7 Classic Horror Movies That Deserve Sequels Like The Shining's Doctor Sleep

Rosemary's Baby Shaun of the Dead The Birds Get Out

Most movies don't "need" sequels, but sometimes a sequel can surprise in a good way. The Godfather, Back to the Future, Raiders of the Lost Ark -- they would've been more than fine as standalone movies, but instead led to some fantastic (and some just OK) sequels.

Stanley Kubrick's The Shining is a fantastic horror movie on its own, but now it's getting a sequel, and a worthy one. The Doctor Sleep movie -- which is getting solid reviews -- is taking a thoughtful approach as a joint sequel. It's based on Stephen King's own Doctor Sleep book -- his sequel to his novel The Shining -- but it's also a sequel to Kubrick's The Shining movie.

It got me thinking about other classic horror movies that could use a well-thought-out continuation, not just Movie Title 2. Something to make them closer to Doctor Sleep and 2018's Halloween movie than, say, Exorcist II: The Heretic.

Some of these films have already gotten sequels, but not worthy ones. Too often, a movie gets a slapdash sequel just because the first made a lot of money. Or the film gets a remake like Gus Van Sant's ill-fated 1998 Psycho. Let's never do that again.

I doubt any of this will happen, but it's interesting to speculate about where thoughtful new sequels could go. Here are seven horror classics that created worlds I'd love to revisit in theaters.

The Birds birds attack children outside schoolhouse

The Birds

This is the good sequel I want most. My little Alfred Hitchcock masterpiece collection is one of my most prized possessions. But as much as I loved The Birds, the 1963 film could definitely use the help of modern technology for those unintentionally funny moments. Birds are a lot easier to handle when they're CGI, and modern VFX could mix real and fake in a way that is completely seamless. A couple of years ago, the BBC announced it was working on a TV series more closely adapting Daphne du Maurier's U.K.-set story, which Hitchcock's film heavily diverged from. But today I'm not looking for a new adaptation, I'm curious about a sequel.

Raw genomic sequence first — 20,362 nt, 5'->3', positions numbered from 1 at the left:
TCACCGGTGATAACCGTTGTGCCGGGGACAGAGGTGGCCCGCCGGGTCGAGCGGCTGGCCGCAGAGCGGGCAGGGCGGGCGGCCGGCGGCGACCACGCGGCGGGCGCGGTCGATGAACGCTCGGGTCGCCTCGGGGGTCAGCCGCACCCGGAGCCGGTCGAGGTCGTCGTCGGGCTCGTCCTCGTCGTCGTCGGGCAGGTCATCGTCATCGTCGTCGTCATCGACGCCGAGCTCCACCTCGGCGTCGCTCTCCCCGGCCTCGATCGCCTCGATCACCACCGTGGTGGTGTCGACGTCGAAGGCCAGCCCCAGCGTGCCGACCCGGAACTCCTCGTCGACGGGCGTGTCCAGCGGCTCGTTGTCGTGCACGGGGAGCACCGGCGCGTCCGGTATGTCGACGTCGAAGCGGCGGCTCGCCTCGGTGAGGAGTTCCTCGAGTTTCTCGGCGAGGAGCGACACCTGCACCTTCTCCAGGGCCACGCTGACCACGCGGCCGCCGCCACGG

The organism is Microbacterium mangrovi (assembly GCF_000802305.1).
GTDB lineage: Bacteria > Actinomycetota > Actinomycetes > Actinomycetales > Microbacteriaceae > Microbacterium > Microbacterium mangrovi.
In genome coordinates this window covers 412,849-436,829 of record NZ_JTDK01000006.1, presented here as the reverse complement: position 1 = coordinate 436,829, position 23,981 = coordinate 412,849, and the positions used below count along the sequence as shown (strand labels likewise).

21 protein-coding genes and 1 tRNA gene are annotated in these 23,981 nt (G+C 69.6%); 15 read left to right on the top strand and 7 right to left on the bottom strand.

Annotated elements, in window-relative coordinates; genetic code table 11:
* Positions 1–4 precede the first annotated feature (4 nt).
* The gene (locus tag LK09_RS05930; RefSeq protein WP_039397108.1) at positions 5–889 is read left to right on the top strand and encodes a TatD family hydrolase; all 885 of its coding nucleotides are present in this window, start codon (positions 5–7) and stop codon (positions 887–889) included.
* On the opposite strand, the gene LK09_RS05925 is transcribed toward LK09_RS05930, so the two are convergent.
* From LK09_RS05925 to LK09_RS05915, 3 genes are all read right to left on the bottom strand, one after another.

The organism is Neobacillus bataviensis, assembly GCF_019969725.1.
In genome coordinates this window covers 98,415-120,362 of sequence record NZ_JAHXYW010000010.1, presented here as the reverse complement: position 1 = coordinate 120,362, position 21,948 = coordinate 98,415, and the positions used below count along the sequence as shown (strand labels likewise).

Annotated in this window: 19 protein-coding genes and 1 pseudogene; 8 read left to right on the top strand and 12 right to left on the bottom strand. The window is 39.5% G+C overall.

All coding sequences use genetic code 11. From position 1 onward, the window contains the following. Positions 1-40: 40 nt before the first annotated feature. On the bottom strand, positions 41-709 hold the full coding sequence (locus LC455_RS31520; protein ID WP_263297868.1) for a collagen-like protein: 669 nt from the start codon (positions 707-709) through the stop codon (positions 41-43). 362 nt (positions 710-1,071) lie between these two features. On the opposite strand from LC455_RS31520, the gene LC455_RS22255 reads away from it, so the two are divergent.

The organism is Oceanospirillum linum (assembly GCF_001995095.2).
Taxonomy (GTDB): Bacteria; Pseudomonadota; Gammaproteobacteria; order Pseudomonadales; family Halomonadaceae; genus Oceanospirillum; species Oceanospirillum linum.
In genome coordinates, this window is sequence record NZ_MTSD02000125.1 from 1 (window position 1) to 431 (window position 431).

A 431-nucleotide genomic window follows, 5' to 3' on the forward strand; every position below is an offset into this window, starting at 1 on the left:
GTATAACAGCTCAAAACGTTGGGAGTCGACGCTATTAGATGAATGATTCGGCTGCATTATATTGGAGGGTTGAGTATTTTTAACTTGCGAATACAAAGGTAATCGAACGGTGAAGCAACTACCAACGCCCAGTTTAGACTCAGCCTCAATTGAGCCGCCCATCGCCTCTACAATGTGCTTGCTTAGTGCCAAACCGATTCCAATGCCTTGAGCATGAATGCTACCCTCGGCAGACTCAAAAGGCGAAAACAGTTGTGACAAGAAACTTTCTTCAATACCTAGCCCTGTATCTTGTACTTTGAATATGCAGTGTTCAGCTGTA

The Birds never explained why the birds started attacking, and maybe that should never be explained in a sequel. Up to the writers. There's a lot of room for creativity here, branching off from the original novel or Hitchcock's movie, or a combination. But we shouldn't leave the world with the 1994 made-for-TV movie The Birds II: Land's End as the definitive sequel. Come on.

Rosemary's Baby

Rosemary's Baby

What happened after the demon baby was born? It's open to interpretation. Sure, a 1976 TV movie with the rather cringe-worthy title Look What's Happened to Rosemary's Baby tried to answer that question. Nobody really liked liked that much, though, and NBC's Rosemary's Baby miniseries wasn't even an attempt at a sequel.

So the door is still open for a worthy continuation. Roman Polanski's 1968 classic horror film was based on the book by Ira Levin. He wrote a sequel novel in 1997 called Son of Rosemary, and a sequel movie could be based on that ... or not. This may call for a modern filmmaker's more creative vision. I wouldn't say no to Jordan Peele taking a stab at it, or Karyn Kusama or James Wan. Can you imagine if Guillermo del Toro decided what happened next? I'm game.

Sissy Spacek Carrie on fire 1976


Here's another classic Stephen King adaptation with quite a different ending than the novel. A decent sequel -- don't talk to me about The Rage: Carrie 2 -- could pick up from the end of King's 1974 novel rather than Brian De Palma's 1976 movie, or do another combination ala Doctor Sleep. There have been other adaptations of King's Carrie, including a stage musical and a 2013 movie with Chloë Grace Moretz, but we've yet to see a worthy successor story.

Drag Me To Hell screaming poster

Drag Me to Hell

I definitely consider Sam Raimi's 2009 horror film to be a modern classic. Unlike so many, it's an original work written by director Raimi and his brother Ivan. Every so often, Raimi gets asked why this movie never got a sequel. Since this year marks the 10th anniversary, Raimi answered Bloody Disgusting's question about it earlier in 2019. Here's what the Evil Dead creator said:

Oh, well, if somebody had a good story. I don’t have a story, because in my mind the character got killed, and worse. So I didn’t know how to proceed with the sequel. Usually, for me, I’m left with a character like Bruce Campbell, that I really am interested [in] or like, or a concept that really feels like it needs to continue. But this is such a definitive ending that in my mind I didn’t know where to start with a sequel.